https://www.telegraph.co.uk/news/2017/10/20/london-now-da... /

That's one scary picture in front of Big Ben. Hope my kids don't see that...

Last Edited: 9/7/2018 6:01:43 PM by DublinCat


OU87

Back to Top
  
OhioStunter
General User



Member Since: 2/18/2005
Location: Chicago
Post Count: 2,516

Status: Offline

  Message Not Read  RE: Machine Gun at the Peden Gate......
   Posted: 9/7/2018 5:28:51 PM 
You are actually both correct. It all comes down to the metrics you are looking at -- murder rates vs. crime rates.
Back to Top
  
Bobcat Love's Sense of Shame
General User

Member Since: 7/30/2010
Post Count: 1,015

Status: Offline

  Message Not Read  RE: Machine Gun at the Peden Gate......
   Posted: 9/8/2018 8:21:30 AM 
DublinCat wrote:
DelBobcat wrote:
DublinCat wrote:


1- You don't have to walk far out of the US to find a far worse situation elsewhere. Gun violence is a major challenge here as it is in other countries. Its not just gun violence either; London "reports" a higher murder rate than NYC. The US is one country that reports every incident. Contrary to agenda driven articles, there are far more dangerous places than here.




You'd have to walk pretty far to find a far worse situation in a developed country, like forever. You are going on about critical thinking but you keep saying things that are absolutely false. The murder rate in London is roughly HALF that of NYC, and NYC is the safest big city in the United States. In 2017 there were 131 homicides in London and 292 in NYC and they have a similar sized population. St. Louis has a homicide rate that is almost 20 times that of NYC, and over 55 times that of London!

The US has 4.88 homicides per 100,000, over five times the rate in the UK. No developed country is more dangerous than the United States. That is a fact.



True; you would have to step across the southern border. Although they do not think kindly of that unless you go through the proper channels. Mexico is one third the size of the US- nearly the same murder rate. Read a little deeper and find where Human Rights Groups say the reported numbers are MUCH higher than recorded. Just found ANOTHER mass grave. Only 166 in this one.

https://www.msn.com/en-us/news/world/mass-grave-is-found-...

You may want to contact The Daily Telegraph in London and let them know how smart you are.

https://www.telegraph.co.uk/news/2017/10/20/london-now-da... /

That's one scary picture in front of Big Ben. Hope my kids don't see that...


Mexico isn't considered a developed nation. Also, I'm not sure how this supports your argument. There are tons of guns in Mexico and tons of murders committed with them. Also, nobody is dating the US is the most dangerous place. They're saying that America has too much gun violence. It's your standard that America is doing great because it's less violent than Mexico?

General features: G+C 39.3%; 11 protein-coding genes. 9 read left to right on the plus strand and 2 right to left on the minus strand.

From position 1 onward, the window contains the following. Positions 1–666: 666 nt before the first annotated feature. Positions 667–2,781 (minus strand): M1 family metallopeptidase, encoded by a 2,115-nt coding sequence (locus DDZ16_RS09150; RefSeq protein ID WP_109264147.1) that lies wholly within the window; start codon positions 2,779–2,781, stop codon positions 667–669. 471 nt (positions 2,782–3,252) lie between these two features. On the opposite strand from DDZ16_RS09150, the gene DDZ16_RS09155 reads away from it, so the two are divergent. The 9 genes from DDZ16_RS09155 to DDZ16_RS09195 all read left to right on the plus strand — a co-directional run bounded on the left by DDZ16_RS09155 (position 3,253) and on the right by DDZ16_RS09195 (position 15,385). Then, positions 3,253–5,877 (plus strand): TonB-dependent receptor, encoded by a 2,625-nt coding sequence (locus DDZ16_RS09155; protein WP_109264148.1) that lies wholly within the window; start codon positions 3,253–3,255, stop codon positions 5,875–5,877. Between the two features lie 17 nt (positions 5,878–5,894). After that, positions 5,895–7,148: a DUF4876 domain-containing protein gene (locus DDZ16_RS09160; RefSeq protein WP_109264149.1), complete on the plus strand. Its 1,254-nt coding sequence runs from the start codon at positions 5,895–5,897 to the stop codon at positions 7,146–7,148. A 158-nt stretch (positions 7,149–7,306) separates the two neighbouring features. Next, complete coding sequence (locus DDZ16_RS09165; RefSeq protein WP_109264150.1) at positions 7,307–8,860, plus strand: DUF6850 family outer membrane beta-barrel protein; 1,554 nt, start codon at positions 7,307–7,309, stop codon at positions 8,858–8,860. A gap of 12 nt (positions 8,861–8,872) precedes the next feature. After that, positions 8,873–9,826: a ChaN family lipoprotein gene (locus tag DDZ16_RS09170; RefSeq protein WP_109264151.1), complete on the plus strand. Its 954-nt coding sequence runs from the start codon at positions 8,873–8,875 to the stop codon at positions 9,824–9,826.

You keep cherry picking examples to support your narrative. DelBobcat mentions developed nations, you respond with an example of a non-developed country. Or you pick the safest big city in Americs and compare it to London. Or, there were more machete deaths than there were deaths of a very specific type, in a very specific setting from Mass shootings.

It's not a coincidence that you keep having to make your data sets smaller and smaller to find evidence that supports what you believe.

Last Edited: 9/8/2018 8:32:28 AM by Bobcat Love's Sense of Shame

Back to Top
  
L.C.
General User

Member Since: 8/31/2005
Location: United States
Post Count: 8,709

Status: Offline

  Message Not Read  RE: Machine Gun at the Peden Gate......
   Posted: 9/8/2018 9:11:30 AM 
In trying to find an answer to the problem, here's a question to think about. These types of things didn't happen 50 years ago. There were plenty of guns available back then, and far less security back then. What has changed? Can any changes be reversed? Or, are there additional changes that can be made to cause the problem to go away, or at least, be reduced?


“We have two ears and one mouth so that we can listen twice as much as we speak.” ― Epictetus

Back to Top
  
Showing Replies:  101 - 125  of 180 Posts
Jump to Page:  < Previous    1 | 2 | 3 | 4 | 5 | 6 | 7 | 8    Next >
View Other 'General Ohio University Discussion/Alumni Events' Topics
                                                                                                                                                                                                                                                                             



Copyright ©2019 BobcatAttack.com. All rights reserved.  |  Privacy Policy  |  Terms of Use
Partner of USA TODAY Sports Digital Properties